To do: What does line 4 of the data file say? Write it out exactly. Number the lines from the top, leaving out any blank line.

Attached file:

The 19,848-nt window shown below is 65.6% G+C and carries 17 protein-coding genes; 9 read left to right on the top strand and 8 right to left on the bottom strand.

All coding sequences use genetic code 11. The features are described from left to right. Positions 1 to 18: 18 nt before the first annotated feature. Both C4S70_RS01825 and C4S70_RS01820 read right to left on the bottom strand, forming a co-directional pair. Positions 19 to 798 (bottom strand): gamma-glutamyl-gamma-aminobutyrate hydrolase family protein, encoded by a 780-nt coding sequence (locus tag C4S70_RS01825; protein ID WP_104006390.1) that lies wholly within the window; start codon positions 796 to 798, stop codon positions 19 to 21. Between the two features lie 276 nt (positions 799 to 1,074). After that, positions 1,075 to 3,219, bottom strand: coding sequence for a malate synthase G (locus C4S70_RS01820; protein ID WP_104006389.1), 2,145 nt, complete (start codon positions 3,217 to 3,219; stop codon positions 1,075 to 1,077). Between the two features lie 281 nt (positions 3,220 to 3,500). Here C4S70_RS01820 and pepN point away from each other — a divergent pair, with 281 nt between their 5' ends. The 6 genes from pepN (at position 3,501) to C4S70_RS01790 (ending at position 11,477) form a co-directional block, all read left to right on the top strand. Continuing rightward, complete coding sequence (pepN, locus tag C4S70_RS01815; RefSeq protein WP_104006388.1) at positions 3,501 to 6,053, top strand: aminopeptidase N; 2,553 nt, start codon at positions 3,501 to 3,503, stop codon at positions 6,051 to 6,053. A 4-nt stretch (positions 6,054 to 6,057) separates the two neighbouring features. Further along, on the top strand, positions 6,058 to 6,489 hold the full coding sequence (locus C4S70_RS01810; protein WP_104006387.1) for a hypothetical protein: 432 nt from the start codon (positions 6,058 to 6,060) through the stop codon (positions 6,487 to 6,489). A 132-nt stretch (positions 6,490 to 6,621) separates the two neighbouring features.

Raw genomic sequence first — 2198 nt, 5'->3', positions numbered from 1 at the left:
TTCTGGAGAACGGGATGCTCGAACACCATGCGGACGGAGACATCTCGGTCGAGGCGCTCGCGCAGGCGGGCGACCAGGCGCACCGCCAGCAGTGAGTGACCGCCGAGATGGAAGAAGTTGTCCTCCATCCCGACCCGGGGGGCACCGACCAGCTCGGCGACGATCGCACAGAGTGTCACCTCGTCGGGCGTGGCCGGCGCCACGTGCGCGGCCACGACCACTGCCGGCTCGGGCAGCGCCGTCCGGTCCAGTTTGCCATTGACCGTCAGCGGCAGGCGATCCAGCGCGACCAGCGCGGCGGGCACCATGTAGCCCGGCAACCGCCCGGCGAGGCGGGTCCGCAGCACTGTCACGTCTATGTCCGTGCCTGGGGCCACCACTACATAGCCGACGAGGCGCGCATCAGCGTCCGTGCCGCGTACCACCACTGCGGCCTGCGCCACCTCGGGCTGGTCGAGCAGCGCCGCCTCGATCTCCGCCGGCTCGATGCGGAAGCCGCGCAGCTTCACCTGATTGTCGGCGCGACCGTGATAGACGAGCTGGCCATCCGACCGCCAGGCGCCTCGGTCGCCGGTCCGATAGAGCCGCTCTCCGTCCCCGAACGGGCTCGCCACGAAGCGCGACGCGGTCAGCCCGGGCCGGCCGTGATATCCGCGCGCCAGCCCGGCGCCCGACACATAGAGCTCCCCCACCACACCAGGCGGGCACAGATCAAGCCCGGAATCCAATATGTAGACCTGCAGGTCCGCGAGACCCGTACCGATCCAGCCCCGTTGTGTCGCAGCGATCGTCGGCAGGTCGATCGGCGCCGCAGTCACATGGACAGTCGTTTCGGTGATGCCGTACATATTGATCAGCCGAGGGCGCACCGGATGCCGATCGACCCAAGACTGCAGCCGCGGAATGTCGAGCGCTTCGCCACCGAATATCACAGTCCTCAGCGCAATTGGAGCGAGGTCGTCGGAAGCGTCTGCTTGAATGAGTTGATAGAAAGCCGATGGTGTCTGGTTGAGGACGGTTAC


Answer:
TTCTGGAGAACGGGATGCTCGAACACCATGCGGACGGAGACATCTCGGTCGAGGCGCTCGCGCAGGCGGGCGACCAGGCGCACCGCCAGCAGTGAGTGACCGCCGAGATGGAAGAAGTTGTCCTCCATCCCGACCCGGGGGGCACCGACCAGCTCGGCGACGATCGCACAGAGTGTCACCTCGTCGGGCGTGGCCGGCGCCACGTGCGCGGCCACGACCACTGCCGGCTCGGGCAGCGCCGTCCGGTCCAGTTTGCCATTGACCGTCAGCGGCAGGCGATCCAGCGCGACCAGCGCGGCGGGCACCATGTAGCCCGGCAACCGCCCGGCGAGGCGGGTCCGCAGCACTGTCACGTCTATGTCCGTGCCTGGGGCCACCACTACATAGCCGACGAGGCGCGCATCAGCGTCCGTGCCGCGTACCACCACTGCGGCCTGCGCCACCTCGGGCTGGTCGAGCAGCGCCGCCTCGATCTCCGCCGGCTCGATGCGGAAGCCGCGCAGCTTCACCTGATTGTCGGCGCGACCGTGATAGACGAGCTGGCCATCCGACCGCCAGGCGCCTCGGTCGCCGGTCCGATAGAGCCGCTCTCCGTCCCCGAACGGGCTCGCCACGAAGCGCGACGCGGTCAGCCCGGGCCGGCCGTGATATCCGCGCGCCAGCCCGGCGCCCGACACATAGAGCTCCCCCACCACACCAGGCGGGCACAGATCAAGCCCGGAATCCAATATGTAGACCTGCAGGTCCGCGAGACCCGTACCGATCCAGCCCCGTTGTGTCGCAGCGATCGTCGGCAGGTCGATCGGCGCCGCAGTCACATGGACAGTCGTTTCGGTGATGCCGTACATATTGATCAGCCGAGGGCGCACCGGATGCCGATCGACCCAAGACTGCAGCCGCGGAATGTCGAGCGCTTCGCCACCGAATATCACAGTCCTCAGCGCAATTGGAGCGAGGTCGTCGGAAGCGTCTGCTTGAATGAGTTGATAGAAAGCCGATGGTGTCTGGTTGAGGACGGTTAC